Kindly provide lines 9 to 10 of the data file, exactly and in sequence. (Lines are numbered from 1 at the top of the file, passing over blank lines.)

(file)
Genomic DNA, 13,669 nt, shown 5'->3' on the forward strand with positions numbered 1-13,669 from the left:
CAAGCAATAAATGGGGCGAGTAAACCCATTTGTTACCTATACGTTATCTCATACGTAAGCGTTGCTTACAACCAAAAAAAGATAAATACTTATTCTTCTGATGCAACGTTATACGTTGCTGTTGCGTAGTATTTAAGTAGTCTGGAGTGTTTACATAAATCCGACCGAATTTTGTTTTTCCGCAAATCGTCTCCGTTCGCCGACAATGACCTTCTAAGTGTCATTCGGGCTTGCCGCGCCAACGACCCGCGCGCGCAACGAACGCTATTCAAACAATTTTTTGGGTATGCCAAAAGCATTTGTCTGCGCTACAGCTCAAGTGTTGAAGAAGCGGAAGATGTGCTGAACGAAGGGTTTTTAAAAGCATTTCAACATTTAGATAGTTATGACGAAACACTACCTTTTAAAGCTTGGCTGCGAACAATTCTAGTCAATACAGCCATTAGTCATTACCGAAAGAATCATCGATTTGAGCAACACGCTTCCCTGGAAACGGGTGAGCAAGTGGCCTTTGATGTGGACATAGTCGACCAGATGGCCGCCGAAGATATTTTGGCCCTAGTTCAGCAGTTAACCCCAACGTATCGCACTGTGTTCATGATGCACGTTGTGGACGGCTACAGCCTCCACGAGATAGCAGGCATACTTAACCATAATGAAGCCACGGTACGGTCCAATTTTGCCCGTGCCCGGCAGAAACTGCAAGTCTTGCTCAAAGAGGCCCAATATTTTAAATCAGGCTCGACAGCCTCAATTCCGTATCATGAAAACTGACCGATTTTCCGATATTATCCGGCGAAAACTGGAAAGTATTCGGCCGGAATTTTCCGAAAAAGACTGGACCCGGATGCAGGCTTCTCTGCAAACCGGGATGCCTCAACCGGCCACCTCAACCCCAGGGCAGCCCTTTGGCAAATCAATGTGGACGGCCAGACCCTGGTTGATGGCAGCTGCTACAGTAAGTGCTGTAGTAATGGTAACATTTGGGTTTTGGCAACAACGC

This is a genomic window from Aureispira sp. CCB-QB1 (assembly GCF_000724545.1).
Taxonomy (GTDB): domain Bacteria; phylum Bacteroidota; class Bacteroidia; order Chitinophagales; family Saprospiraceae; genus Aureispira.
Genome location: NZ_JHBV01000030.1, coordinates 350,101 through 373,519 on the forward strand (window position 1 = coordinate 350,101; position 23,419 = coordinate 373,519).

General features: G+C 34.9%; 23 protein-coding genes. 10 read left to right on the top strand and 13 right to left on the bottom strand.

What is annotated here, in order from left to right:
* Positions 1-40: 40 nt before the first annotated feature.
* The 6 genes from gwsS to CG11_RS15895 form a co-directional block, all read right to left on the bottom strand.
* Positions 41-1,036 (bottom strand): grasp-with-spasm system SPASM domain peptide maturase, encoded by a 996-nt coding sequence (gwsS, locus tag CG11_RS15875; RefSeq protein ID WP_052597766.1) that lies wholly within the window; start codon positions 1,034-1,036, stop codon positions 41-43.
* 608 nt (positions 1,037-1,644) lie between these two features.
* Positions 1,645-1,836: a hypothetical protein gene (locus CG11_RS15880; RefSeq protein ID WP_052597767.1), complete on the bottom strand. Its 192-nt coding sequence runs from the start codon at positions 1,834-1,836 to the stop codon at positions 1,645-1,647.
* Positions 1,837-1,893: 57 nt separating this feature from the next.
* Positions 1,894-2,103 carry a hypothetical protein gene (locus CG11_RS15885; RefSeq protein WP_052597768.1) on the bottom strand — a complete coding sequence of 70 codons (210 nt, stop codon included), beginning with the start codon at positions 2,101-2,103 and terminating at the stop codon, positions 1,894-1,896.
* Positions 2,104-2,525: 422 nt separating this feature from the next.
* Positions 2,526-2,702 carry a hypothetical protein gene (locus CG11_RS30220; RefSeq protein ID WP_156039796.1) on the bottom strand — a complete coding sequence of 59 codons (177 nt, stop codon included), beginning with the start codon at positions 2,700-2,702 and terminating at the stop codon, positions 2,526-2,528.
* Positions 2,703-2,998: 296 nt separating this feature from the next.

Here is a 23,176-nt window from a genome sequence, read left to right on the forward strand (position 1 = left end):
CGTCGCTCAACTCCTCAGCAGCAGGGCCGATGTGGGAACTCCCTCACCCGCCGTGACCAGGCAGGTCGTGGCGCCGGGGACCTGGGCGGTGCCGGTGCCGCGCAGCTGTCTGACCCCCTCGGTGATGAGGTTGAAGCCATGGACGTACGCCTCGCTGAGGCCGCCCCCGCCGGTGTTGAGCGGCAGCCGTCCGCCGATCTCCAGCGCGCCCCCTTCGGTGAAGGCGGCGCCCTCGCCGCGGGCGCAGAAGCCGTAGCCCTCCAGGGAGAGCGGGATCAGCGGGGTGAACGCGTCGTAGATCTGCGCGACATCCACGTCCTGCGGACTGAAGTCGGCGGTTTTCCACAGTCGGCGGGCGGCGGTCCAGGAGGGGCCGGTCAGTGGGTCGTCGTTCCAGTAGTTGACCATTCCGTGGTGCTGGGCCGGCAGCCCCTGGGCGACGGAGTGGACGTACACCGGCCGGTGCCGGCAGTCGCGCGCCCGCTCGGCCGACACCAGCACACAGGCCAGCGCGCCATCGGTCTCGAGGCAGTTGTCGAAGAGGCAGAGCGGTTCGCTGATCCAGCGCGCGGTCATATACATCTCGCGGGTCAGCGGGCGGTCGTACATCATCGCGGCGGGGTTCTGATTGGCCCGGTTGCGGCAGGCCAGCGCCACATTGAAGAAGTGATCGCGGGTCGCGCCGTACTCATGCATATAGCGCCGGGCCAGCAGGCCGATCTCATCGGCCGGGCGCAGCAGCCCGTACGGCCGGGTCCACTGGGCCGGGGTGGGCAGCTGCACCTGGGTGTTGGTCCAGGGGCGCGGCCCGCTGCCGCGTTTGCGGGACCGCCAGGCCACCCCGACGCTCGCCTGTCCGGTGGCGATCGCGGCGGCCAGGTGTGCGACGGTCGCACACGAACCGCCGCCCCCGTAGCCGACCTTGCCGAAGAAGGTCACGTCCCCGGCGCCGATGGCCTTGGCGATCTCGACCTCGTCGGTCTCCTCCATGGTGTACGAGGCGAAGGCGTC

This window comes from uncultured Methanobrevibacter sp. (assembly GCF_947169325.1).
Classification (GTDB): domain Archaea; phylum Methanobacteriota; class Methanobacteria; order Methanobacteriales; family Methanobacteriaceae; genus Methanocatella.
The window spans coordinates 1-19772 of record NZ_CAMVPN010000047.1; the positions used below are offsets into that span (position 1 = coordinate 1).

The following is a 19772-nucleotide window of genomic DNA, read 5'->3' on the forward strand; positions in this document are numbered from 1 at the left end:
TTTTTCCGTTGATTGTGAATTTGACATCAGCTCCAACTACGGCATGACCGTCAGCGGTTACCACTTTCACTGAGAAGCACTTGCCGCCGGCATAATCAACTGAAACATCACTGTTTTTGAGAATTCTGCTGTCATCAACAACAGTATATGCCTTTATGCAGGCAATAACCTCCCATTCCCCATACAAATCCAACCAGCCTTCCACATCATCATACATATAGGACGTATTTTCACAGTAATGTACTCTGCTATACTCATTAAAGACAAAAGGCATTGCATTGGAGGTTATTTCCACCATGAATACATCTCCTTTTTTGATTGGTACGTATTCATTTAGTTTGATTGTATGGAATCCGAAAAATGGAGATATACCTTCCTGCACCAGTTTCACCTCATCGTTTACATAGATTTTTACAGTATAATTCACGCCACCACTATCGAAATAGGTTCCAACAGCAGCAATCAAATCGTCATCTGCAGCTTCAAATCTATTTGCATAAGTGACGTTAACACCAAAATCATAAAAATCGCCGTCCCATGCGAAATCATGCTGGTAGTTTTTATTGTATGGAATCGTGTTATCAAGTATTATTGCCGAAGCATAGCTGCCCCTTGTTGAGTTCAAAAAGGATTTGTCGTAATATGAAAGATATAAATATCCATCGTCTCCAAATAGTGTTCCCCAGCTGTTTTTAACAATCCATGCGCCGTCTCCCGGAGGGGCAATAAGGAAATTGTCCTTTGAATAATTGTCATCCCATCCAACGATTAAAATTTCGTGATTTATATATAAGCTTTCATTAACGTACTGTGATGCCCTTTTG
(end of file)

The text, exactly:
* The 6 genes from gwsS to CG11_RS15895 form a co-directional block, all read right to left on the bottom strand.
* Positions 41-1,036 (bottom strand): grasp-with-spasm system SPASM domain peptide maturase, encoded by a 996-nt coding sequence (gwsS, locus tag CG11_RS15875; RefSeq protein ID WP_052597766.1) that lies wholly within the window; start codon positions 1,034-1,036, stop codon positions 41-43.